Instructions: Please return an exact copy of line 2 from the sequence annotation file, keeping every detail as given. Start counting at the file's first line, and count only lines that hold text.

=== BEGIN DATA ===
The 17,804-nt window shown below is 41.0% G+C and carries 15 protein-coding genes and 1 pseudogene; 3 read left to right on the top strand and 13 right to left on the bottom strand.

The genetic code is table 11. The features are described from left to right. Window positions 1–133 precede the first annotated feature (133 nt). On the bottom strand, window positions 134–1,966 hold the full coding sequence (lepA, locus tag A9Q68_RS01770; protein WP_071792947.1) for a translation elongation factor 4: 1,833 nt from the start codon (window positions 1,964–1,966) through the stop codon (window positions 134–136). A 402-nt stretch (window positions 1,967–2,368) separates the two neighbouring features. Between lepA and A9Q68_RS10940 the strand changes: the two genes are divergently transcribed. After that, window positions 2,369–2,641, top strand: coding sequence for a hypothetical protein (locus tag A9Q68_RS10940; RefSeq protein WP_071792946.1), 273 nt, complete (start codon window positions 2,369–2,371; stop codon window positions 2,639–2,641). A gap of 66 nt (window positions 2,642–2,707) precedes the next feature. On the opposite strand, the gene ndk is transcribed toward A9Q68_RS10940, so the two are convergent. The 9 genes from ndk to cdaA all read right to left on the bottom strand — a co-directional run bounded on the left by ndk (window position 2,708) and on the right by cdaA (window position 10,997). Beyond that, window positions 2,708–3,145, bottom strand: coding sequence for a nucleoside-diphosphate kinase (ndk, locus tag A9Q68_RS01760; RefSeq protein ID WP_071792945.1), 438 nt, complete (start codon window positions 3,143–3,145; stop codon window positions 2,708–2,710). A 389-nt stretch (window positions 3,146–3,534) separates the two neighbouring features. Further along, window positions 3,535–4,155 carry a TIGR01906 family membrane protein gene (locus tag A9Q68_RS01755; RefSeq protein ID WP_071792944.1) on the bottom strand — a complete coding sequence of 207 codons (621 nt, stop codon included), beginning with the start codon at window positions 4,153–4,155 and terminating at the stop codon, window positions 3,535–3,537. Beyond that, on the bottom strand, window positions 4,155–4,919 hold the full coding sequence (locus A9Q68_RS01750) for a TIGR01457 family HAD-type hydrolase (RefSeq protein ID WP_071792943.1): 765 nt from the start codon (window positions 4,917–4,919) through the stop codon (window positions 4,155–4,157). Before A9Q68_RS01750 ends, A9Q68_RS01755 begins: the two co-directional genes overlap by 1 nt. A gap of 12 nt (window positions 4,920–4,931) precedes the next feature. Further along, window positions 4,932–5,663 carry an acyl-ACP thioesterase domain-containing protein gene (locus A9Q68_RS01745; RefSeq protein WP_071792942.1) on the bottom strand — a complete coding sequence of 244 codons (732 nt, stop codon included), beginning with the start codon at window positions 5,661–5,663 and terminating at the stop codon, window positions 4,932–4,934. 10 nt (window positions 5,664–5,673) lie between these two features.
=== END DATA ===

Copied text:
The genetic code is table 11. The features are described from left to right. Window positions 1–133 precede the first annotated feature (133 nt). On the bottom strand, window positions 134–1,966 hold the full coding sequence (lepA, locus tag A9Q68_RS01770; protein WP_071792947.1) for a translation elongation factor 4: 1,833 nt from the start codon (window positions 1,964–1,966) through the stop codon (window positions 134–136). A 402-nt stretch (window positions 1,967–2,368) separates the two neighbouring features. Between lepA and A9Q68_RS10940 the strand changes: the two genes are divergently transcribed. After that, window positions 2,369–2,641, top strand: coding sequence for a hypothetical protein (locus tag A9Q68_RS10940; RefSeq protein WP_071792946.1), 273 nt, complete (start codon window positions 2,369–2,371; stop codon window positions 2,639–2,641). A gap of 66 nt (window positions 2,642–2,707) precedes the next feature. On the opposite strand, the gene ndk is transcribed toward A9Q68_RS10940, so the two are convergent. The 9 genes from ndk to cdaA all read right to left on the bottom strand — a co-directional run bounded on the left by ndk (window position 2,708) and on the right by cdaA (window position 10,997). Beyond that, window positions 2,708–3,145, bottom strand: coding sequence for a nucleoside-diphosphate kinase (ndk, locus tag A9Q68_RS01760; RefSeq protein ID WP_071792945.1), 438 nt, complete (start codon window positions 3,143–3,145; stop codon window positions 2,708–2,710). A 389-nt stretch (window positions 3,146–3,534) separates the two neighbouring features. Further along, window positions 3,535–4,155 carry a TIGR01906 family membrane protein gene (locus tag A9Q68_RS01755; RefSeq protein ID WP_071792944.1) on the bottom strand — a complete coding sequence of 207 codons (621 nt, stop codon included), beginning with the start codon at window positions 4,153–4,155 and terminating at the stop codon, window positions 3,535–3,537. Beyond that, on the bottom strand, window positions 4,155–4,919 hold the full coding sequence (locus A9Q68_RS01750) for a TIGR01457 family HAD-type hydrolase (RefSeq protein ID WP_071792943.1): 765 nt from the start codon (window positions 4,917–4,919) through the stop codon (window positions 4,155–4,157). Before A9Q68_RS01750 ends, A9Q68_RS01755 begins: the two co-directional genes overlap by 1 nt. A gap of 12 nt (window positions 4,920–4,931) precedes the next feature. Further along, window positions 4,932–5,663 carry an acyl-ACP thioesterase domain-containing protein gene (locus A9Q68_RS01745; RefSeq protein WP_071792942.1) on the bottom strand — a complete coding sequence of 244 codons (732 nt, stop codon included), beginning with the start codon at window positions 5,661–5,663 and terminating at the stop codon, window positions 4,932–4,934. 10 nt (window positions 5,664–5,673) lie between these two features.